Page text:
Chintz no longer escapes America's fascination with British china and porcelain. This "all-over floral" table china is now fervently sought after by a growing group of collectors. Although chintz is actually an earthenware, prices often exceed Shelley and Spode.
Like the flowered fabric, chintz china is readily identifiable by its vivid floral patterns, dainty detailing, and delicate appearance. The manufacturer and pattern name or number is clearly marked on most pieces.
Royal Winton, James Kent, Lord Nelson and Crown Ducal, all from the Stoke-on-Trent region of England produced over 120 known patterns from the late 1920s to the '60s. Known pattern names were of flowers: Pansy, Morning Glory, Peony; women's names: Julia, Hazel, Rosalynde; and climate: Summertime, Spring, and Sunshine.
The brightly colored intricate designs were transferred from lithographs to china pieces. The delicate work of cutting, sizing, and placing the transfers were performed by women called 'transferers'. After the transfers were applied the pieces were fired.
The transfers were applied to virtually all pieces of tableware china: teapots, place settings, toast racks, vases and cake plates.
Chintz is becoming rare. However, because of its humble dime-store origins, it might be found almost anywhere. Prices are not humble, however. [This article was written c.1994, "pre-Martha", and while prices skyrocketed in the late '90s, they have fallen somewhat.]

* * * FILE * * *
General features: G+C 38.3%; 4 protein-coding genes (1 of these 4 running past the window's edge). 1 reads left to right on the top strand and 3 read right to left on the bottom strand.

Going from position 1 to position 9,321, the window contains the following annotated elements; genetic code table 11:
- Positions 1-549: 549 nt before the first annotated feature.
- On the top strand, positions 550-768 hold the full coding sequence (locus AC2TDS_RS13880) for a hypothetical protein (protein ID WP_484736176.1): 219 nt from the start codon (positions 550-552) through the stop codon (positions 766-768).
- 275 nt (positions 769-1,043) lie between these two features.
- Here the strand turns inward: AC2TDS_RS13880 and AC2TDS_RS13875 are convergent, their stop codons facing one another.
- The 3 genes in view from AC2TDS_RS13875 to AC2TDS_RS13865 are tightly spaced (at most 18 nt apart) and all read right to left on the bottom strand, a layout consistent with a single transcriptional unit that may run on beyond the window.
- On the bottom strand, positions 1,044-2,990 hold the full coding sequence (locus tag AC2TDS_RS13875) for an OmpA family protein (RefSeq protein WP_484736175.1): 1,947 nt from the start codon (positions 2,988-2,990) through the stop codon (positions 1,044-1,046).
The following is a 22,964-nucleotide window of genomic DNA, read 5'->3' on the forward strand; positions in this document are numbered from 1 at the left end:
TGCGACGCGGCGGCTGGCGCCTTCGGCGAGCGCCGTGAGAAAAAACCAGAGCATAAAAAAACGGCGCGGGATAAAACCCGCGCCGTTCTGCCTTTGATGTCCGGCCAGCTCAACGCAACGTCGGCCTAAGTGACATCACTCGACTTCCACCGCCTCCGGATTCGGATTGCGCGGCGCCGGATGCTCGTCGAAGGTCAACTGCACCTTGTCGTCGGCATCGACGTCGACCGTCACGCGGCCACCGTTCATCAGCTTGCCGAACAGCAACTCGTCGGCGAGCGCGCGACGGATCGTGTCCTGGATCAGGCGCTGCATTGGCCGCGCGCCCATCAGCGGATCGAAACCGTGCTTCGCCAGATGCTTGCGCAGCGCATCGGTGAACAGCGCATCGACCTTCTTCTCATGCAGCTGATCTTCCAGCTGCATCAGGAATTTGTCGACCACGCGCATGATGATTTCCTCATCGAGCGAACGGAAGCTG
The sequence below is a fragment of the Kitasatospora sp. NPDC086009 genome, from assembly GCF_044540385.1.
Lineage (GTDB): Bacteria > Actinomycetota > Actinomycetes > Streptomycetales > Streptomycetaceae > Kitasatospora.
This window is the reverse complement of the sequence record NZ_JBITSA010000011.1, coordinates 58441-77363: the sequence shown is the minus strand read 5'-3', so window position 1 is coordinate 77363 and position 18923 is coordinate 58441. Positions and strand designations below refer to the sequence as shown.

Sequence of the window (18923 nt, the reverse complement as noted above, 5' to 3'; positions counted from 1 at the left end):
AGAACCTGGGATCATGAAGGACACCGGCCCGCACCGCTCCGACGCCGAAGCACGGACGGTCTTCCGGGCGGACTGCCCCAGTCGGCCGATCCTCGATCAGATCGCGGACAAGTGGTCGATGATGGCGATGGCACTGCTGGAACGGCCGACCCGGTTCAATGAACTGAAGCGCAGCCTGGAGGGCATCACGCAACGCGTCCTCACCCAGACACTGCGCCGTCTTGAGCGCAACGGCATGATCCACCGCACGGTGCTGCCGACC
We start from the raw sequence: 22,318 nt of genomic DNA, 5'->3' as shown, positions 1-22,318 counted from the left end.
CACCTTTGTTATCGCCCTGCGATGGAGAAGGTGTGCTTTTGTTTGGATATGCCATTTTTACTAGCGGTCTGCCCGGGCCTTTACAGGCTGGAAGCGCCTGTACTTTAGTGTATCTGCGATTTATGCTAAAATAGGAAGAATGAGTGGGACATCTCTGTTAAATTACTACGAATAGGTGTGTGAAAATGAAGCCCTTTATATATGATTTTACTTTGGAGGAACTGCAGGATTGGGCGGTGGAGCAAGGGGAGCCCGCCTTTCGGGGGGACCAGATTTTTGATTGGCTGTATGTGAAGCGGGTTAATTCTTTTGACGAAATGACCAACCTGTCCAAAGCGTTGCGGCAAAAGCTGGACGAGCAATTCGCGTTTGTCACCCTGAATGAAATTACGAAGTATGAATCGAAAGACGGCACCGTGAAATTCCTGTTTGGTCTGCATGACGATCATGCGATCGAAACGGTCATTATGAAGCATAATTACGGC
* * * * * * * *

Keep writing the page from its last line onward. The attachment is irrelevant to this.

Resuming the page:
Much of Eberle's research was the subject of a two page article in the Sacramento Bee (9/29/94). Her findings are further detailed in the club's quarterly newsletter.
Last month, Eberle returned from a research trip to the Stoke-on-Trent region of England. There she was surprised to discover examples of both Wedgwood and Royal Doulton chintz. Other findings will be the subject of the Club's January  newsletter.
Eberle describes the market for chintz in England as "pretty pricey." She found great variety and availability, but her $3,000 in purchases "didn't buy much."
"Canada is a good place to buy chintz because of the favorable exchange rate." Eberle also mentioned several Star Center Mall dealers including Yvonne Saunders, sp. 32, who specializes in floral china (among other things) and is a member of the Chintz Collector's Club.
Eberle suggests that one of the best ways to acquire chintz is through the Chintz Collector Club, which has over 200 members in the US, Canada, and the UK. Annual membership is $20.00. Inquiries should be posted to Chintz Collector, PO Box 612, Folsom, CA 95763. by John Regan
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